Five Lessons from Local Schools

It may be possible to have band practice on a whole different continent than your drummer.

Jeff Drew

Ask any musician, and they’ll tell you: The worst part about performing music is the practice — scheduling rehearsals, setting up, waiting, practicing, tearing down. It’s the least glamorous part of the job.

But what if, instead of schlepping yourself and your instruments around, you could simply turn on your computer, wave hello to your bandmates and get cracking on that opening passage to “Symphony of Evisceration in E-flat”?

Steve Simmons is working on it.

For six years, Simmons has toiled with Eastern Washington University students and faculty — along with Stanford University — to develop technology that would allow for seamless, ripping-fast audio and video connectivity between musicians in different parts of the world. They call it the Metropolitan Area Network Optimized Music Environment (or MANOME) project.

It’s harder than it sounds. Just open up a Chatroulette session and see for yourself. Yes, those are the sagging genitalia of an aging Ukrainian grocer, but while you may be able to see him (all too clearly) and carry on a conversation with him, those actions and that voice originated around the world several seconds ago. If you were to try to hum a few bars of the six-minute long “Oi-Ukrainy” anthem in unison, you would find it nearly impossible to get in synch.

“You can’t do it over the regular, ordinary, plain vanilla [Internet] because the delay time is just too big,” says Simmons, a 40-year veteran at Eastern. “It’s too slow and too choppy and too erratic.”

But slow commercial Internet connections are only part of the problem. The team has also had to deal with computers that don’t have enough power, operating systems that waste too much energy on unimportant functions and hardware that can’t relay the signal fast enough.

They’ve gone about this in what’s called the “spiral method” — or how, Simmons says, J.K. Rowling went about writing the Harry Potter series. “She did not produce a huge monster outline of every single book and chapter and paragraph and then write in all the details,” he says. “She wrote the first one and thought about it and decided what to do next.”

The MANOME team’s Goblet of Fire moment came last spring, when they hosted a public performance in Cheney. In a recital hall on one end of campus were an electric cello, Spokane Symphony cellist John Marshall and about a hundred other people. Above Marshall hung a huge screen showing the video likeness of Chris Chafe, MANOME’s Stanford partner, cradling another electric cello in the computer science building across the EWU campus. Connecting them was a thick band of the school’s “green,” research-only, super-high-speed network cable.

The video was still hopelessly delayed — you could tell, as Simmons sat in the computer science building, addressing the crowd in the recital hall. But the team had reduced the latency of the audio to almost nothing. So when Marshall set his bow to the opening bars of “Frere Jacques” and Chafe pitched in, the result was electric. The duo went on to perform about an hour of avant-garde jazz and classical music — in two separate buildings, in perfect unison.

“It went brilliantly well,” says Simmons. “The audio was terrific. We were on the international map as music researchers.”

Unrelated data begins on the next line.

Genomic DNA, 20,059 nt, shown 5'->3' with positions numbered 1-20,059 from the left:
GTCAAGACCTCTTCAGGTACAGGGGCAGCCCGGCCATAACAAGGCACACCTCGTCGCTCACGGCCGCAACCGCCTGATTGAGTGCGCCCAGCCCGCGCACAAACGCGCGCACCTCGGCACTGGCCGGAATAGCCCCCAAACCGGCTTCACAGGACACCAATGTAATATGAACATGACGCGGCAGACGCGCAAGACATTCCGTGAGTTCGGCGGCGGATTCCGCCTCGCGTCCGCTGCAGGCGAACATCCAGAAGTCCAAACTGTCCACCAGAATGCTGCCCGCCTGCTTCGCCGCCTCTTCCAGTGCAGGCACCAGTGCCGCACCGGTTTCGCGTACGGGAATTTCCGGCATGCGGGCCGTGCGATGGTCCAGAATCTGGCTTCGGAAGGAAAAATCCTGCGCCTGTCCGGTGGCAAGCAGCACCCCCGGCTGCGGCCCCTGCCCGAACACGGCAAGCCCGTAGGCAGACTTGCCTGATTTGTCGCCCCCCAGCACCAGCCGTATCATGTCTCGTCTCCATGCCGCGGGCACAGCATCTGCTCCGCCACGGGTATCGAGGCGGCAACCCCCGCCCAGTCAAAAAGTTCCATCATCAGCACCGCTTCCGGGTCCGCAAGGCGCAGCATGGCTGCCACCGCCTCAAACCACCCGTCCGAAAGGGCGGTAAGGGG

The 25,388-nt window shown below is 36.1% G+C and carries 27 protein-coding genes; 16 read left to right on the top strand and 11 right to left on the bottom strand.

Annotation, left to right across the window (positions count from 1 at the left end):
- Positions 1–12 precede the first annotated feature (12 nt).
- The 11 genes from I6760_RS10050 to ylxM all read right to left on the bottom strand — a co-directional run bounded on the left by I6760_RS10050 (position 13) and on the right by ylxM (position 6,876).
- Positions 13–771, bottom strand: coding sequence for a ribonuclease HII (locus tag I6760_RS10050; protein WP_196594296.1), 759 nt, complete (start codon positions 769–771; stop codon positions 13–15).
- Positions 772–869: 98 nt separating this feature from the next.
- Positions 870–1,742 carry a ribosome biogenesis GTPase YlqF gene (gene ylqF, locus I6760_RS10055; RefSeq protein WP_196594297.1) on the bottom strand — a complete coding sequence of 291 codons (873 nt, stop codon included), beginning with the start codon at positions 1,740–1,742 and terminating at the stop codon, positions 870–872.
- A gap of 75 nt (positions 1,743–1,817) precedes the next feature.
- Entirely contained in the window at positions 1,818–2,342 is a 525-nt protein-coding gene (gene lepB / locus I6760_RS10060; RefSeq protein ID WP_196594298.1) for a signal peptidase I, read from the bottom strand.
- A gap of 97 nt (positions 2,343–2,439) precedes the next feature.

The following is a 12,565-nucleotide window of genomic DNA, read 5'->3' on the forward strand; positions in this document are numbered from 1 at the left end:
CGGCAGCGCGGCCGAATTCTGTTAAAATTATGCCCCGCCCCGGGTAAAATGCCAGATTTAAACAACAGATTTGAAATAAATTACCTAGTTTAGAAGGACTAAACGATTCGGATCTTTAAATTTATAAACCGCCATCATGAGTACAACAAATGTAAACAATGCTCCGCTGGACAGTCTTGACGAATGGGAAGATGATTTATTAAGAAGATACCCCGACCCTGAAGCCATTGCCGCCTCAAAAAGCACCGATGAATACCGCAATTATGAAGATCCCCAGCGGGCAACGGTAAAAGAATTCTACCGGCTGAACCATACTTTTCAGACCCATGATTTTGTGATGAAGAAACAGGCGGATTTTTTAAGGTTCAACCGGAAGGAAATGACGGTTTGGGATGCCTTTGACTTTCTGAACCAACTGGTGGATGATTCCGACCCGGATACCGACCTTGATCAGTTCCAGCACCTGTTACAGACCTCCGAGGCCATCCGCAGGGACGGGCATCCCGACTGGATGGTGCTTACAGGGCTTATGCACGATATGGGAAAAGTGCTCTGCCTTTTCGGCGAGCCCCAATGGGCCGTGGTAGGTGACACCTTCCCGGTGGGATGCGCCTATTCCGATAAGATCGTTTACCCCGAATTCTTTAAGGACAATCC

In the aftermath, though, they scratched their heads over the latency in the video. Marshall said that while onstage, he had to keep from looking at his monitor because Chafe’s delayed movements would throw off his own timing. They hadn’t anticipated it would be so bad.

The problem is that while audio data are relatively small and easy to shuttle around, video is not. “Audio is small and video is huge,” says Simmons. “How can you do it? It’s like balancing an elephant against a fly.”

That balancing act was their goal for this academic year. They set aside the trucks full of equipment they’d used for the spring concert and started from scratch on the video problem. Their HQ today consists of little more than an off-the-shelf desktop computer, an oscilloscope, a couple of cardboard boxes and a tangle of wires running back and forth. With this, they’ve begun to port a very stripped-down video image — no color, just enough focus and resolution to give musicians the visual cues they need to stay in time.

“We’re up to the Half- Blood Prince,” Simmons says, referring to the sixth in the seven-part Potter series.

Even if they reach the Deathly Hallows milestone, however, they may have to wait around for broadband to catch up in order for this technology ever to come together. The multi-gigabit network they run on works in the Inland Northwest and runs directly to Seattle, but they have to use Seattle as their jumping-off point to get anywhere else, as this kind of connectivity is still so rare. They’re now exploring the idea of an audio/video demonstration performance with musicians in Portland or Seattle or Utah next spring. But they’re still a long way from Paris, Dakar, Beijing.

“Many people think it’s impossible, but I totally do not think that,” Simmons says with a smile. “I’m absolutely sure in my heart and mind that it’s absolutely possible, and it’s gonna happen.”

Even if all they ultimately accomplish is allowing bands to practice in a separate room from their malodorous drummer, that’s not nothing. Musicians the world over will thank MANOME for that.

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About The Author

Joel Smith

Joel Smith is the media editor for The Inlander. In that position, he manages and directs and edits all copy for the website, the newspaper and all other special publications. A former staff writer, he has reported on local and state politics, the environment, urban development and culture, Spokane's...